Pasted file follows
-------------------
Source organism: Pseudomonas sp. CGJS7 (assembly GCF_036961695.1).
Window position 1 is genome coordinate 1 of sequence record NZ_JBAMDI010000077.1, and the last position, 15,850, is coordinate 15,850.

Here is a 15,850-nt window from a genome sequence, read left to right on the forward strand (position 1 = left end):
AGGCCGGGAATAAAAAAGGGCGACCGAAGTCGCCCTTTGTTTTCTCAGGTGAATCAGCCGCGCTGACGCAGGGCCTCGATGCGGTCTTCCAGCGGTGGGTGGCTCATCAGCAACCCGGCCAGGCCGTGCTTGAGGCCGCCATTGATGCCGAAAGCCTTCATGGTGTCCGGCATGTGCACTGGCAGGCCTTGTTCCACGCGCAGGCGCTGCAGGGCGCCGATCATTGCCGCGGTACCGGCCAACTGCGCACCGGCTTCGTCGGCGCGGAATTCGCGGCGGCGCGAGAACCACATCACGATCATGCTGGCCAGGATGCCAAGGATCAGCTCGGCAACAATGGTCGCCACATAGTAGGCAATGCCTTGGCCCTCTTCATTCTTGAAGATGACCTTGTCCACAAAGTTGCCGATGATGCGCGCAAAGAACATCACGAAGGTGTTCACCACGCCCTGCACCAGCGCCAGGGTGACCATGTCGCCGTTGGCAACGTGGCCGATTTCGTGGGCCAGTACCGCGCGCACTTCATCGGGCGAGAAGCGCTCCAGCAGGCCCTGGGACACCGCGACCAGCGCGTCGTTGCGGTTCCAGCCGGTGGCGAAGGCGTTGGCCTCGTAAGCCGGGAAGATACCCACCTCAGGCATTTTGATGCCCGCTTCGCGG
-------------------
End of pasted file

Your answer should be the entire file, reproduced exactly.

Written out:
Source organism: Pseudomonas sp. CGJS7 (assembly GCF_036961695.1).
Window position 1 is genome coordinate 1 of sequence record NZ_JBAMDI010000077.1, and the last position, 15,850, is coordinate 15,850.

Here is a 15,850-nt window from a genome sequence, read left to right on the forward strand (position 1 = left end):
AGGCCGGGAATAAAAAAGGGCGACCGAAGTCGCCCTTTGTTTTCTCAGGTGAATCAGCCGCGCTGACGCAGGGCCTCGATGCGGTCTTCCAGCGGTGGGTGGCTCATCAGCAACCCGGCCAGGCCGTGCTTGAGGCCGCCATTGATGCCGAAAGCCTTCATGGTGTCCGGCATGTGCACTGGCAGGCCTTGTTCCACGCGCAGGCGCTGCAGGGCGCCGATCATTGCCGCGGTACCGGCCAACTGCGCACCGGCTTCGTCGGCGCGGAATTCGCGGCGGCGCGAGAACCACATCACGATCATGCTGGCCAGGATGCCAAGGATCAGCTCGGCAACAATGGTCGCCACATAGTAGGCAATGCCTTGGCCCTCTTCATTCTTGAAGATGACCTTGTCCACAAAGTTGCCGATGATGCGCGCAAAGAACATCACGAAGGTGTTCACCACGCCCTGCACCAGCGCCAGGGTGACCATGTCGCCGTTGGCAACGTGGCCGATTTCGTGGGCCAGTACCGCGCGCACTTCATCGGGCGAGAAGCGCTCCAGCAGGCCCTGGGACACCGCGACCAGCGCGTCGTTGCGGTTCCAGCCGGTGGCGAAGGCGTTGGCCTCGTAAGCCGGGAAGATACCCACCTCAGGCATTTTGATGCCCGCTTCGCGG